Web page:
NOMO VEGAN CHOCOLATE – DAIRY-FREE SUPERMARKET CHOCOLATE FINALLY GETS CREAMY (AND DREAMY)

Hi, Pathetically

The shelves of my local ASDA seem to be going through a lowkey vegan renaissance at the moment. And it’s pretty exciting. First there was Kings Veggie Jerky. Then Jealous Sweets. And now I’ve spotted NOMO vegan chocolate. Truth is, it’s getting easier and easier to be vegan every day.

Generally, vegan supermarket chocolate options include Cadbury’s Bournville and whatever’s in the Free From aisle. And if you’re looking for something creamy, forget about it. It’s dark. It’s soy-based. And it’s average. If you want something dreamy you need to go to Holland & Barrett and pick up a bar (or two) of Vego Whole Hazelnut. Well, vegan friends. No more.

NOMO, or No Missing Out, vegan chocolate is made by U.K. confectioner Kinnerton. And it’s the real thing. Creamy. High-quality. And soy-free. Except the dark chocolate option. But that’s not what we’re after, right? We want soft, velvety and luxurious. And that’s exactly what NOMO brings to the table. Or bus. Or park bench. Or pavement.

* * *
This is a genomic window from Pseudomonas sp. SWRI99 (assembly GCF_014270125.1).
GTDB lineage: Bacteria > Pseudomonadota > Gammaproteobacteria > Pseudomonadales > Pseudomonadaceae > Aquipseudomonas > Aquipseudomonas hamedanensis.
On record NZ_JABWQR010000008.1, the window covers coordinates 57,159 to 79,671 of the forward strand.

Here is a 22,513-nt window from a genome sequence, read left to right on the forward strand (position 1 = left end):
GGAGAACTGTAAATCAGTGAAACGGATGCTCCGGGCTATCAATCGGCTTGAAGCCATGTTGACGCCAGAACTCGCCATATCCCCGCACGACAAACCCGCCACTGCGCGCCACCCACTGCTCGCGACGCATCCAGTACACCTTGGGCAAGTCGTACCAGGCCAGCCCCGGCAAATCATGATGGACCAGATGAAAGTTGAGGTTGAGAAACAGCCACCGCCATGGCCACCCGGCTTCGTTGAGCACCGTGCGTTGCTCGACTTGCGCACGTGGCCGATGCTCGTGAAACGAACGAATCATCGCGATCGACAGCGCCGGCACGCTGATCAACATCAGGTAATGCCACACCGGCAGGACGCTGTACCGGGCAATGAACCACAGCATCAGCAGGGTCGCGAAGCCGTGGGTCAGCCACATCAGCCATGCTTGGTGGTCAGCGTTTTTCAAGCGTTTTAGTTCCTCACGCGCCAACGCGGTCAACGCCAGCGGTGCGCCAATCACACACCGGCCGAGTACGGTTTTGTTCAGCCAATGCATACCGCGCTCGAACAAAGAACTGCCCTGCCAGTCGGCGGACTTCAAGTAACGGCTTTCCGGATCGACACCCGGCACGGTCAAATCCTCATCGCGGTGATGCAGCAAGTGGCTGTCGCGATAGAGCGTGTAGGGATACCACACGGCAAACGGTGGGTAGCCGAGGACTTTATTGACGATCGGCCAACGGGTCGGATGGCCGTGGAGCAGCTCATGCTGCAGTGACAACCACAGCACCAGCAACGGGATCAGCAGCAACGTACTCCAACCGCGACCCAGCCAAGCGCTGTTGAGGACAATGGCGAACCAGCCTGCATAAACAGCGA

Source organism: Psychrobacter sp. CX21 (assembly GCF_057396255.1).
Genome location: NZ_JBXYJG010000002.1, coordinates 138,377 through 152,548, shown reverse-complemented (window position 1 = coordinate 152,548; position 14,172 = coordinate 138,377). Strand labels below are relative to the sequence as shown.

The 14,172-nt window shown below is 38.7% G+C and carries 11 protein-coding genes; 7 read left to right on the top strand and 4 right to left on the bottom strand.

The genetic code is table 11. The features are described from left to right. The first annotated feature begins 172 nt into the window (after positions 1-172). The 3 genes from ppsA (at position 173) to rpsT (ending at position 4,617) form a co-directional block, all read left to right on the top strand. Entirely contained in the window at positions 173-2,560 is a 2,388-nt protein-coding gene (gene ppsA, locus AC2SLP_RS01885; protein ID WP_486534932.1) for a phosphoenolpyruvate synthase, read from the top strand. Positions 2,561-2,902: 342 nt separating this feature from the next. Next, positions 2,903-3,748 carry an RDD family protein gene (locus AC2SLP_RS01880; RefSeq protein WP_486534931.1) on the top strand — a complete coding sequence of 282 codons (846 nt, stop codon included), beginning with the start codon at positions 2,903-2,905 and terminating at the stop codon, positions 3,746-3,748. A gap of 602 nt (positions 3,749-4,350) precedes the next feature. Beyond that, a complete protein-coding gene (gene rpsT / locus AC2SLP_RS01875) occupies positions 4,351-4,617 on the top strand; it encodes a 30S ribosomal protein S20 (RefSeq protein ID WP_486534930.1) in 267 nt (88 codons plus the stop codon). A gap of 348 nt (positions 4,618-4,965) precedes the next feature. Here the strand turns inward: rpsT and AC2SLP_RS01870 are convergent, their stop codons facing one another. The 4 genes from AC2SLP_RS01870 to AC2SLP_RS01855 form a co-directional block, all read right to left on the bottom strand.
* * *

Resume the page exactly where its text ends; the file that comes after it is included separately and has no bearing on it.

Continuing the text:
So far I’ve tried the Creamy Choc bar, which reminds me of a Beacon Inside Story Delectable Truffle – it’s that creamy. And I’ve had the Caramel and Sea Salt option, which is my favourite, and reminds me of a more artisanal-tasting, less-saccharine Cadbury’s Dairy Milk Caramel.

You hear (and see) the words “game changer” thrown around so often they’ve lost all meaning. But if you’re vegan, and you’ve got a sweet tooth, and you’re tired of the boring, bland, dark chocolate options in your local Free From aisle, look out for NOMO vegan chocolate. It’s a game changer.

KINGS BLACK BEAN VEGGIE JERKY – WAIT, WHAT? NOW THERE’S VEGAN BILTONG. WELL, KIND OF

Hi, Pathetically